OBJECTIVE: Watch Avatar once per every week of 2014.

WHEN: January 12, 2014, 4:50 pm. (Week 3, Jan 12-18.)

WHERE: In my apartment in Portland, ME.

FORMAT: DVD on a 19” AOC LED computer monitor/Digital Download on an iPhone 3.


PHYSICAL AND MENTAL STATE: Stuffed from a large dinner.

The Avatar program is full of dangers, or so we are told. It would make sense; you’re linking your neural processes to a giant blue Franken-baby. Yet, despite all the warnings about the process doled out by Dr. Augustine and team, we never see any consequences. What’s with that?

Within the first minute of his life in a Na’vi body, Jake is already ignoring safety advice. The scientists are trying to make sure that the link has been successful. This would seem to be a pretty important part of the process. If the link to your brain isn’t working correctly, that’s a big damn problem. Your legs you can live without; your brain, not so much. So when the lab workers tell Jake to come back, it would seem pretty important that he do so! But no, instead he just frolics around like a jackass.


“Fuck caution! I’m gonna jog in a garden!”

Even worse, when Dr. Augustine runs into him a few minutes later, she just shrugs and lets him go on with his day. Jake is never sent back to complete his checkup/calibration. I guess it wasn’t that important after all.

Then there’s the matter of the freaky Na’vi hair dongle. When Augustine catches Jake fiddling with his in the bunk house, she warns: “Don’t play with that, you’ll go blind.” Now, it’s possible that this is just a dumb masturbation joke, but there’s no way for Jake to know that. He still has a bundle of exposed nerves poking out of his braid. In an alien body, on an alien world, you might think he would be careful. For all he knows, he could very well go blind.


“Big bundle of nerves that connects to my brain? Probably no big deal.”

So what does Jake do? He sticks it into some freaky horse. Obviously.


“Weird-ass horse? I’ll stick my hair-dick in it!”

So, does he go blind? Does he go horse-shit crazy? Nope. He’s fine. No worries. Hell, he then goes on to mash that whosy-what into every damn thing he comes across: dragons, trees, probably Neytiri. Anything bad ever come of it? Nope.

When the science team moves to the mobile base in the mountains, Augustine makes an offhand remark about how some of the links are “glitchy.” Holy shit! Again, this is plugged into your tender pink brain! What the hell does “glitchy” mean?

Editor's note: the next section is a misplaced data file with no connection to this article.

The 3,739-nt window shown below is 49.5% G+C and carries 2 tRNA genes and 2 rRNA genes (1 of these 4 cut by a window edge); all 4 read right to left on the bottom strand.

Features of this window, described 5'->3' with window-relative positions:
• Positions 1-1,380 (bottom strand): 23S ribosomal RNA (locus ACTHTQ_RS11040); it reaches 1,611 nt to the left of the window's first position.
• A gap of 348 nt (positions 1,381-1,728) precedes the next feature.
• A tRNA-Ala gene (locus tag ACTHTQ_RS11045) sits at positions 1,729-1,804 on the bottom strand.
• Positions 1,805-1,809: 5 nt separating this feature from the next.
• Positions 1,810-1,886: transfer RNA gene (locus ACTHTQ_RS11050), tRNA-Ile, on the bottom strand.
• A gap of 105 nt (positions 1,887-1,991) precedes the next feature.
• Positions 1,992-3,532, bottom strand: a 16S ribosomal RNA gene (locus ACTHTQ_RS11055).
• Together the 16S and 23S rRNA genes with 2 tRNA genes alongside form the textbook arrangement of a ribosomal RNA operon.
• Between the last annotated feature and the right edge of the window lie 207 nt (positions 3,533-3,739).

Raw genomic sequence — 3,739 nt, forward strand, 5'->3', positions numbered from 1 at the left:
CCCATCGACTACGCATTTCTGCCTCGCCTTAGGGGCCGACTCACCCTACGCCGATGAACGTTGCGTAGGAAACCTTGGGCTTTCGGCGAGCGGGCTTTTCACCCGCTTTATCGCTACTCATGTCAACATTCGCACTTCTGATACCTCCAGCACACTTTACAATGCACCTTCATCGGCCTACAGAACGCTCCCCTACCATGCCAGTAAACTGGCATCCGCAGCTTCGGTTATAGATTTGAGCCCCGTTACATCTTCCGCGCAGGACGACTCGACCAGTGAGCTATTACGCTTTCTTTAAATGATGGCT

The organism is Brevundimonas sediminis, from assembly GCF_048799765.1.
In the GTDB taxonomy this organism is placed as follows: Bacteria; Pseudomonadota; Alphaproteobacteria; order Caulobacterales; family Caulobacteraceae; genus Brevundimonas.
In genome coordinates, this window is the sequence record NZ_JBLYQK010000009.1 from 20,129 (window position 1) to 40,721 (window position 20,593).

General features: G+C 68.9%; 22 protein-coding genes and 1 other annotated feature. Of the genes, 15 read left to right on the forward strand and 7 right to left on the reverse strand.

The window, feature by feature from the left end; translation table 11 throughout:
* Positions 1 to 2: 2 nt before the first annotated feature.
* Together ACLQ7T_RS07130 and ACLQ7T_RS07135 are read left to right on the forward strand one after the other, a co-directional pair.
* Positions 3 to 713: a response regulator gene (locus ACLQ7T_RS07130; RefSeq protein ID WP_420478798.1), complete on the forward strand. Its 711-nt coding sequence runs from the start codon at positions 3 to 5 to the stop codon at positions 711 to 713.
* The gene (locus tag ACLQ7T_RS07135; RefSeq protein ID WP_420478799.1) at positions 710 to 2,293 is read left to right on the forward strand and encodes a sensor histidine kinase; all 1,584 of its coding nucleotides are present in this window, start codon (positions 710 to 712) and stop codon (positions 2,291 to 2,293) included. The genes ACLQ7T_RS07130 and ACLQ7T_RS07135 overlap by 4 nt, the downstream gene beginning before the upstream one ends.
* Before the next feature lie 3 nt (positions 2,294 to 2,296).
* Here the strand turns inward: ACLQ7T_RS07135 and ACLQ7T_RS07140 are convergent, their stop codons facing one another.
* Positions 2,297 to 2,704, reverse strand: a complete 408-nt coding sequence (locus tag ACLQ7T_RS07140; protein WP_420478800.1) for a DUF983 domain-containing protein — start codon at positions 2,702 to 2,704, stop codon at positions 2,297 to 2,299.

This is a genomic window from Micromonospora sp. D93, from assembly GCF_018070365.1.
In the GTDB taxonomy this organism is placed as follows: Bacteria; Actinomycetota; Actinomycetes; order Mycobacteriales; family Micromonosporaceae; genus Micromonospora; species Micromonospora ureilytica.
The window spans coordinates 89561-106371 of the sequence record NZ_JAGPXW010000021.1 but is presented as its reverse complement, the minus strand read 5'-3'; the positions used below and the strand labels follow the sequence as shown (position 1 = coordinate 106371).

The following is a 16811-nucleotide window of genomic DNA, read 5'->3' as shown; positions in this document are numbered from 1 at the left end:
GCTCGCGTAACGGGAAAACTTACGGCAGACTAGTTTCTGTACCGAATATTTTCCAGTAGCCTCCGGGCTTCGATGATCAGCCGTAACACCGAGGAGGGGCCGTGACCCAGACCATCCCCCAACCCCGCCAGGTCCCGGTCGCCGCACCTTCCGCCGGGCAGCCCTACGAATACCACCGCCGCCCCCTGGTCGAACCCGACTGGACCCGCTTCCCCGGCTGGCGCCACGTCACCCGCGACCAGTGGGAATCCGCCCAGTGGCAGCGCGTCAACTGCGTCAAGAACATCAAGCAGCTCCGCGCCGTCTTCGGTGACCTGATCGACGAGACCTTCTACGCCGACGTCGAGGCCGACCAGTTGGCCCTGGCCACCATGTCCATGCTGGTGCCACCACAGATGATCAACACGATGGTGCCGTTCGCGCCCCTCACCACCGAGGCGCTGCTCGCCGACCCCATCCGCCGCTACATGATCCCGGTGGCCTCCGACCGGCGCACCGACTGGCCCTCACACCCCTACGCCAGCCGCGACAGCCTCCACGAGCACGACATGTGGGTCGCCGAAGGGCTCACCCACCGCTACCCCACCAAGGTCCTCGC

There’s a 20% chance you’ll forget everyone you ever loved. No biggie.”

Well, never mind, the glitchiness is never mentioned again, so it must be fine.

Later, much is made of the danger of shutting down the links prematurely. “You can’t interrupt a link in progress. It’s very dangerous!” Norm says. Yet, after a handful of these dangerous shutdowns, we see no ill effects. So I guess it wasn’t all that dangerous. What was supposed to happen? Were their brains in danger of being garbled? Did they get migraines later? Was the danger that their avatars might fall down or something? Whatever it was, that bullet seems to have been dodged.


The danger is… narcolepsy?

Dammit. Are all the scientists’ warnings empty threats? Sure seems like it. Goodbye credibility.

There are large chunks of the film consisting mostly of scientists tweaking the settings on avatars. Much of this is essential exposition, so it can’t be cut out. But if the audience has to wait almost an hour before they get any action or adventure, they’re not going to be all that happy.


“What’s with all this boring shit?”

So, how do you liven up the sciencey bits? Well, adding a hint of danger isn’t a bad idea. It raises the stakes, and adds some suspense.

The problem is that this technique loses its bite when it doesn’t have a payoff. If you say, “The linking process is dangerous,” but no one gets fucked up, the audience is going to be less inclined to believe you next time you make a threat. And as the number of unfulfilled warnings piles up, the audience’s tension sags, and their patience wears thin.

By the end of the film, it feels like there is no reason to listen to the dialogue. The movie has set up so many empty hazards that the only thing I can trust is what I actually see happening. That’s why I don’t give a shit when Neytiri warns Jake that Eywa doesn’t take sides. Maybe she does take sides. I don’t know. Nothing anyone says means anything.


“Oh, what was that? Eywa took a side? Ho-hum. Not surprising.”

Don’t run! Don’t shut down your avatar incorrectly! Don’t shove your hair-dick into a wonky horse! Whatevs. No biggie. Walk it off.

This movie sucks.

Unless Avatar 2 shows Jake dealing with brain damage and hair-dick chlamydia. Then I would fully endorse the whole franchise.